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As we finished writing this article, three people were assassinated in the city of Saravena, making 67 official massacres in Colombia this year. This article is dedicated to the victims.
A complex geopolitical region

Saravena, Arauca department, 22 July 2021. With no explanation given, we are taken to a room in a community building to wait. It’s nothing out of the ordinary in this region of Colombia, where daily experience of a “red zone” in the armed conflict teaches people not to confide in new arrivals. A historical stronghold of the National Liberation Army (ELN), Arauca is inescapably a geostrategic zone of prime importance. It borders Venezuela, from which it is divided by a narrow river. Tensions along the border are acute in a context where the Colombian government’s foreign policy serves as a stalking horse for US interests in Latin America. Colombia is a geopolitical satellite of Washington and one of a dozen members of the Lima Group, which seeks the overthrow of the Venezuelan government. Its nominally socialist neighbour has become an enemy by proxy in a play of alliances harking back to the Cold War. The department of Arauca is also known for its natural resources, including petroleum, and these prizes have slaked the greed of other “conventional” parties to the armed conflict, with the FARC-EP and the paramilitaries jumping into the melee to carve out a piece of the pie. In the midst of this chaos, the civilian population finds itself taken hostage.

After waiting for some time, a young woman, her hair parted in the centre into two meticulous braids, introduces herself and shakes our hands with a wide smile. After a few formalities, Sonia, a highly respected social movement leader in the region, embarks on an insider’s history of Arauca. “Our department is the outgrowth of a colonization process taking place throughout Colombia in the late 1960s. Many peasants fleeing from terror during the period known as La Violencia took refuge here to work the land.” Arauca was not exactly Eden for these landless, poverty-stricken people, as they confronted paramilitary violence and found themselves at the mercy of big landowners. Added to that were the hardships of daily life in a country where the government provides almost no essential services, not even drinking water. These displaced masses embarked on a long and historic process of organization, initially giving rise to the civilian strike of 1972, when some 162,000 workers across the country went on strike. The ensuing power struggle with the government led to the signing of a set of agreements for the provision of basic public services. Unsurprisingly, these agreements were never upheld, and a second strike was held ten years later to remind the government of its responsibilities. The movement was ultimately consolidated in the form of the Sindicato Unido de Saravena.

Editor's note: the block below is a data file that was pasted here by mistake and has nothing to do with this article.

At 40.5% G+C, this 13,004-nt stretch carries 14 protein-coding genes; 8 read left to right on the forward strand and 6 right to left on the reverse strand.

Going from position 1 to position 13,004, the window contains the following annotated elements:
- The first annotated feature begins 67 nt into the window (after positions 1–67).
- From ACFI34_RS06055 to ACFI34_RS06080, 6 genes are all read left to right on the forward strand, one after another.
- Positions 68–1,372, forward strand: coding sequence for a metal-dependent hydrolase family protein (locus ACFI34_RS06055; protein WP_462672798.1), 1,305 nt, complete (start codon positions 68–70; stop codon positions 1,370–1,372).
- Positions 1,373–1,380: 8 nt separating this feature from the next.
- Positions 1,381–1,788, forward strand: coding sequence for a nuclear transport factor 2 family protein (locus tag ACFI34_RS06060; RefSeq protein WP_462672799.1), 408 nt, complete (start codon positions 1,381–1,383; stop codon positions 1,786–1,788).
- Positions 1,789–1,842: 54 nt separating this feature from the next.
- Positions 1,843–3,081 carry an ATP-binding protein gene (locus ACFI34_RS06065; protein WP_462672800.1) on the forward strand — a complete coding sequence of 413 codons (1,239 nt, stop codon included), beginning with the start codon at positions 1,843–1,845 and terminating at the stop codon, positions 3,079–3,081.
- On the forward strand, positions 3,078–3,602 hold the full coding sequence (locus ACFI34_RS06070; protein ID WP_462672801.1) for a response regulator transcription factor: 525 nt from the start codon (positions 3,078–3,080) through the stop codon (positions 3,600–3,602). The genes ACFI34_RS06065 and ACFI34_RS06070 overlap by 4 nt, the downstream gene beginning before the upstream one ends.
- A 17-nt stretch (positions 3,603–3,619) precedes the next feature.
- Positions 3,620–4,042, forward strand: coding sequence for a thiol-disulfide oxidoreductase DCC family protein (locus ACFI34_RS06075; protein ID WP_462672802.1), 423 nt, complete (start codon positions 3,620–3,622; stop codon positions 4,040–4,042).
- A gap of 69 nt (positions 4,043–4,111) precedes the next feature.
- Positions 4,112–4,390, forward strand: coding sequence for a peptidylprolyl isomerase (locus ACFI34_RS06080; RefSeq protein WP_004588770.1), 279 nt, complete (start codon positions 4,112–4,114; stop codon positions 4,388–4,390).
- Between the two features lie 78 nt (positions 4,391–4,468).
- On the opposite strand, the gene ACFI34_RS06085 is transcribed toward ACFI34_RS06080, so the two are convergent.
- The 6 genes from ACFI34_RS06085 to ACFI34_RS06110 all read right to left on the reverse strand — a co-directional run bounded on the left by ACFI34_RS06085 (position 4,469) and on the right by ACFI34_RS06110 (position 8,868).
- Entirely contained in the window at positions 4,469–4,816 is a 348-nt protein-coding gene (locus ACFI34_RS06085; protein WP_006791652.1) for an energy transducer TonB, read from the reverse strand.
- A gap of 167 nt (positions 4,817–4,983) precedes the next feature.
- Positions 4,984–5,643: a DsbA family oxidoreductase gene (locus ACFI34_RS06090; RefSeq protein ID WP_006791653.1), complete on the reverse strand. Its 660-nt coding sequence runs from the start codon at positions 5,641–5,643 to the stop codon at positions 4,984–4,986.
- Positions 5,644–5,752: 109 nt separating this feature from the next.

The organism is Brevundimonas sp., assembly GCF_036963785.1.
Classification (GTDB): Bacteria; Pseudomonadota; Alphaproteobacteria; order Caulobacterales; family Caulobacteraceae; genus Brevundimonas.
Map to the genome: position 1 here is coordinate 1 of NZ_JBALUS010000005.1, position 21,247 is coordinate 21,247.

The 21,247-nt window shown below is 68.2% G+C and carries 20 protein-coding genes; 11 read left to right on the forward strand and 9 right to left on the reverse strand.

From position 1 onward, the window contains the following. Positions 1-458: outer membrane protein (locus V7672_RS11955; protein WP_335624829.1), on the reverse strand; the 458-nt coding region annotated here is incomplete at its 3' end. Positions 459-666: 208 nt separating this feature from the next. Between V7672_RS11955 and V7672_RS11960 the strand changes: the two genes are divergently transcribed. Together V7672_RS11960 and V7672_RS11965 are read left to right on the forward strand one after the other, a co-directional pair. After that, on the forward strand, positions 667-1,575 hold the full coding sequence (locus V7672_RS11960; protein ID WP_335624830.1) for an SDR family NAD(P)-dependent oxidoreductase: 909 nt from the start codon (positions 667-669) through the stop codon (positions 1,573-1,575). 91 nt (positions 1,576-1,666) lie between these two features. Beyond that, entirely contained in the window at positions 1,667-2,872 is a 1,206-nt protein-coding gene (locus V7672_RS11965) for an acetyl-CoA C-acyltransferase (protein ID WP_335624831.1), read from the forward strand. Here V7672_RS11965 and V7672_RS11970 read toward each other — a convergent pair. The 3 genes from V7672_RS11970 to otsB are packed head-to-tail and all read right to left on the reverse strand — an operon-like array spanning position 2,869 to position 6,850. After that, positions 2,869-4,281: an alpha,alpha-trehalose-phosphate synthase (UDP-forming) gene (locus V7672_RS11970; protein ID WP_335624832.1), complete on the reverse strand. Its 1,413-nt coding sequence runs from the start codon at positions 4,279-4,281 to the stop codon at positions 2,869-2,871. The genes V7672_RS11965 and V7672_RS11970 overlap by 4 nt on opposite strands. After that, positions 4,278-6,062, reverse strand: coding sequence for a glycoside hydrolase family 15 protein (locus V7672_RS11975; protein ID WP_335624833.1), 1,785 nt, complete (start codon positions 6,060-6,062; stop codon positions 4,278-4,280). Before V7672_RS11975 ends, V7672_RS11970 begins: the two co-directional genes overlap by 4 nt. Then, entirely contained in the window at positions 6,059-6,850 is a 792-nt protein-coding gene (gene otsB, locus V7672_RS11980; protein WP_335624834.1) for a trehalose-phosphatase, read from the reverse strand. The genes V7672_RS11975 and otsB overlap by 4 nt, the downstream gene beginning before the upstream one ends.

Every struggle provokes a reaction, and those same years coincided with a significant increase in repression of the social movement. The “security” derived from repression made for a region coveted by the Occidental Petroleum Corporation when it learned of valuable reserves in the department and wanted to be assured, before setting up operations in 1983, that it would not be troubled by crowds of demonstrators. Occidental’s arrival touched off an oil boom unprecedented in the history of the region. Once a neglected and unknown department, Arauca’s name was now on the map. People moved there from all over the country in search of employment. However, this high-tech industry had jobs to offer to only a few, with the rest remaining for the most part unemployed.